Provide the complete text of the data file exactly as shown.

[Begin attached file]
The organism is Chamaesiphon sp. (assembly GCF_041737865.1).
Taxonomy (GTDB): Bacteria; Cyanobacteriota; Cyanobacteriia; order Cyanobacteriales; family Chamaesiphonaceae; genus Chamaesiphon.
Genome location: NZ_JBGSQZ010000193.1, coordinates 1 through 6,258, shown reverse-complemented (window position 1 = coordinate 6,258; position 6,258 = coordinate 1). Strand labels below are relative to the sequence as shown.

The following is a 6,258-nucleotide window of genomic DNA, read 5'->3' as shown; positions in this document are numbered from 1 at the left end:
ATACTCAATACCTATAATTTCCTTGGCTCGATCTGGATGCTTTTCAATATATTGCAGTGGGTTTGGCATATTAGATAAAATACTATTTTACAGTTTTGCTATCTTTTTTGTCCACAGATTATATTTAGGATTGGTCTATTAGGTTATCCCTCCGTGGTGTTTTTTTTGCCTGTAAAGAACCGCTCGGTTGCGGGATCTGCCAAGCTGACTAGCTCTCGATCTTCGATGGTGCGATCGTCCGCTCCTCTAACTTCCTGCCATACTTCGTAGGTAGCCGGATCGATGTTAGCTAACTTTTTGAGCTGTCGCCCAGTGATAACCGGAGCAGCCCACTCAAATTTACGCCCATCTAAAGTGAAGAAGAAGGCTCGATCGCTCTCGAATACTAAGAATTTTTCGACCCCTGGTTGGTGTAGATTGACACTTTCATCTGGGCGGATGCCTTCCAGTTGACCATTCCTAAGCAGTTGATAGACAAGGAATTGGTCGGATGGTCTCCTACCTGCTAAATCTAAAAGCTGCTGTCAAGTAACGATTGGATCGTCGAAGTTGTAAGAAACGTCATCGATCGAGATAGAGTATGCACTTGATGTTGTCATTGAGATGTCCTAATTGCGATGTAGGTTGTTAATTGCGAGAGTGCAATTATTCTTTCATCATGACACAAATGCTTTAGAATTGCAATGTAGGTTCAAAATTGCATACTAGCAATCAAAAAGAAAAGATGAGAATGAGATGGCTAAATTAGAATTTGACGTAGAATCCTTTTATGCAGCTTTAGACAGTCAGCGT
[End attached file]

The organism is Chamaesiphon sp. (assembly GCF_041737865.1).
Taxonomy (GTDB): Bacteria; Cyanobacteriota; Cyanobacteriia; order Cyanobacteriales; family Chamaesiphonaceae; genus Chamaesiphon.
Genome location: NZ_JBGSQZ010000193.1, coordinates 1 through 6,258, shown reverse-complemented (window position 1 = coordinate 6,258; position 6,258 = coordinate 1). Strand labels below are relative to the sequence as shown.

The following is a 6,258-nucleotide window of genomic DNA, read 5'->3' as shown; positions in this document are numbered from 1 at the left end:
ATACTCAATACCTATAATTTCCTTGGCTCGATCTGGATGCTTTTCAATATATTGCAGTGGGTTTGGCATATTAGATAAAATACTATTTTACAGTTTTGCTATCTTTTTTGTCCACAGATTATATTTAGGATTGGTCTATTAGGTTATCCCTCCGTGGTGTTTTTTTTGCCTGTAAAGAACCGCTCGGTTGCGGGATCTGCCAAGCTGACTAGCTCTCGATCTTCGATGGTGCGATCGTCCGCTCCTCTAACTTCCTGCCATACTTCGTAGGTAGCCGGATCGATGTTAGCTAACTTTTTGAGCTGTCGCCCAGTGATAACCGGAGCAGCCCACTCAAATTTACGCCCATCTAAAGTGAAGAAGAAGGCTCGATCGCTCTCGAATACTAAGAATTTTTCGACCCCTGGTTGGTGTAGATTGACACTTTCATCTGGGCGGATGCCTTCCAGTTGACCATTCCTAAGCAGTTGATAGACAAGGAATTGGTCGGATGGTCTCCTACCTGCTAAATCTAAAAGCTGCTGTCAAGTAACGATTGGATCGTCGAAGTTGTAAGAAACGTCATCGATCGAGATAGAGTATGCACTTGATGTTGTCATTGAGATGTCCTAATTGCGATGTAGGTTGTTAATTGCGAGAGTGCAATTATTCTTTCATCATGACACAAATGCTTTAGAATTGCAATGTAGGTTCAAAATTGCATACTAGCAATCAAAAAGAAAAGATGAGAATGAGATGGCTAAATTAGAATTTGACGTAGAATCCTTTTATGCAGCTTTAGACAGTCAGCGT